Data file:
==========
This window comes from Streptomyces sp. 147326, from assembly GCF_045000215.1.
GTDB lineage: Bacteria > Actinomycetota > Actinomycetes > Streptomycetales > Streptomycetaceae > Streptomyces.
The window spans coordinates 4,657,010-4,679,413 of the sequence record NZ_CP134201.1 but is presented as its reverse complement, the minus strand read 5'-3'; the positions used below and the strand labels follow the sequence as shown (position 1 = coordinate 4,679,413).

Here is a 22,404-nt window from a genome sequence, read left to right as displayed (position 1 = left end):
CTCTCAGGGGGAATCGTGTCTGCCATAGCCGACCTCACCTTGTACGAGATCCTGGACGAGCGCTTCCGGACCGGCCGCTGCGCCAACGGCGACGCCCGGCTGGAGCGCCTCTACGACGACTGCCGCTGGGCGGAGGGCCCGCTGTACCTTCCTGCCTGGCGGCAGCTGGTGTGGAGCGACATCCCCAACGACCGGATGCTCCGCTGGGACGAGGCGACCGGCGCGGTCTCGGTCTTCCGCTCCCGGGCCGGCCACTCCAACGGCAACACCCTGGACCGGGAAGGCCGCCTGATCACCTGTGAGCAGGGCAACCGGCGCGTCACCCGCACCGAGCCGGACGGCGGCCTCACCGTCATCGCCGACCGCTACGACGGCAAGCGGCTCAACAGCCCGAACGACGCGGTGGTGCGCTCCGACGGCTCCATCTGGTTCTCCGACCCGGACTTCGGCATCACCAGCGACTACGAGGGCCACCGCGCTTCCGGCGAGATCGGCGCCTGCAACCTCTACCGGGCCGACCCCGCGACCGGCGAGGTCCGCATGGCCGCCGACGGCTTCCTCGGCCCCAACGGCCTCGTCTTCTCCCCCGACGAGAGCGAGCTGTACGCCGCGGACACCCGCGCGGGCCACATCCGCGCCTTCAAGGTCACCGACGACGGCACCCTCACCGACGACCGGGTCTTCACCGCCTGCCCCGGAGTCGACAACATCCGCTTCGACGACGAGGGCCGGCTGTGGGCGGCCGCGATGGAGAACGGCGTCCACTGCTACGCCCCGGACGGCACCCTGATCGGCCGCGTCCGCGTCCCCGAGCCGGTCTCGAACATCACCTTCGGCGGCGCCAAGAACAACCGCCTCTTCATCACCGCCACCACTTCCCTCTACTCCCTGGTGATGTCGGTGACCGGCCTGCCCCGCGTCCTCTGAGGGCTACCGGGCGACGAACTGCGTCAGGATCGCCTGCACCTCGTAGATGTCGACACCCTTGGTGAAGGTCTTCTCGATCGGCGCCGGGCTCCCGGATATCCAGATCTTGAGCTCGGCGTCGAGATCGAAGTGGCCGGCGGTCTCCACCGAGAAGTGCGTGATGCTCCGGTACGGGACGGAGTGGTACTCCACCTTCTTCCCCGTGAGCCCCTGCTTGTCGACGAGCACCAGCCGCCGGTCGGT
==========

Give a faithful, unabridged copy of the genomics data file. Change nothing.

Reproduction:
This window comes from Streptomyces sp. 147326, from assembly GCF_045000215.1.
GTDB lineage: Bacteria > Actinomycetota > Actinomycetes > Streptomycetales > Streptomycetaceae > Streptomyces.
The window spans coordinates 4,657,010-4,679,413 of the sequence record NZ_CP134201.1 but is presented as its reverse complement, the minus strand read 5'-3'; the positions used below and the strand labels follow the sequence as shown (position 1 = coordinate 4,679,413).

Here is a 22,404-nt window from a genome sequence, read left to right as displayed (position 1 = left end):
CTCTCAGGGGGAATCGTGTCTGCCATAGCCGACCTCACCTTGTACGAGATCCTGGACGAGCGCTTCCGGACCGGCCGCTGCGCCAACGGCGACGCCCGGCTGGAGCGCCTCTACGACGACTGCCGCTGGGCGGAGGGCCCGCTGTACCTTCCTGCCTGGCGGCAGCTGGTGTGGAGCGACATCCCCAACGACCGGATGCTCCGCTGGGACGAGGCGACCGGCGCGGTCTCGGTCTTCCGCTCCCGGGCCGGCCACTCCAACGGCAACACCCTGGACCGGGAAGGCCGCCTGATCACCTGTGAGCAGGGCAACCGGCGCGTCACCCGCACCGAGCCGGACGGCGGCCTCACCGTCATCGCCGACCGCTACGACGGCAAGCGGCTCAACAGCCCGAACGACGCGGTGGTGCGCTCCGACGGCTCCATCTGGTTCTCCGACCCGGACTTCGGCATCACCAGCGACTACGAGGGCCACCGCGCTTCCGGCGAGATCGGCGCCTGCAACCTCTACCGGGCCGACCCCGCGACCGGCGAGGTCCGCATGGCCGCCGACGGCTTCCTCGGCCCCAACGGCCTCGTCTTCTCCCCCGACGAGAGCGAGCTGTACGCCGCGGACACCCGCGCGGGCCACATCCGCGCCTTCAAGGTCACCGACGACGGCACCCTCACCGACGACCGGGTCTTCACCGCCTGCCCCGGAGTCGACAACATCCGCTTCGACGACGAGGGCCGGCTGTGGGCGGCCGCGATGGAGAACGGCGTCCACTGCTACGCCCCGGACGGCACCCTGATCGGCCGCGTCCGCGTCCCCGAGCCGGTCTCGAACATCACCTTCGGCGGCGCCAAGAACAACCGCCTCTTCATCACCGCCACCACTTCCCTCTACTCCCTGGTGATGTCGGTGACCGGCCTGCCCCGCGTCCTCTGAGGGCTACCGGGCGACGAACTGCGTCAGGATCGCCTGCACCTCGTAGATGTCGACACCCTTGGTGAAGGTCTTCTCGATCGGCGCCGGGCTCCCGGATATCCAGATCTTGAGCTCGGCGTCGAGATCGAAGTGGCCGGCGGTCTCCACCGAGAAGTGCGTGATGCTCCGGTACGGGACGGAGTGGTACTCCACCTTCTTCCCCGTGAGCCCCTGCTTGTCGACGAGCACCAGCCGCCGGTCGGT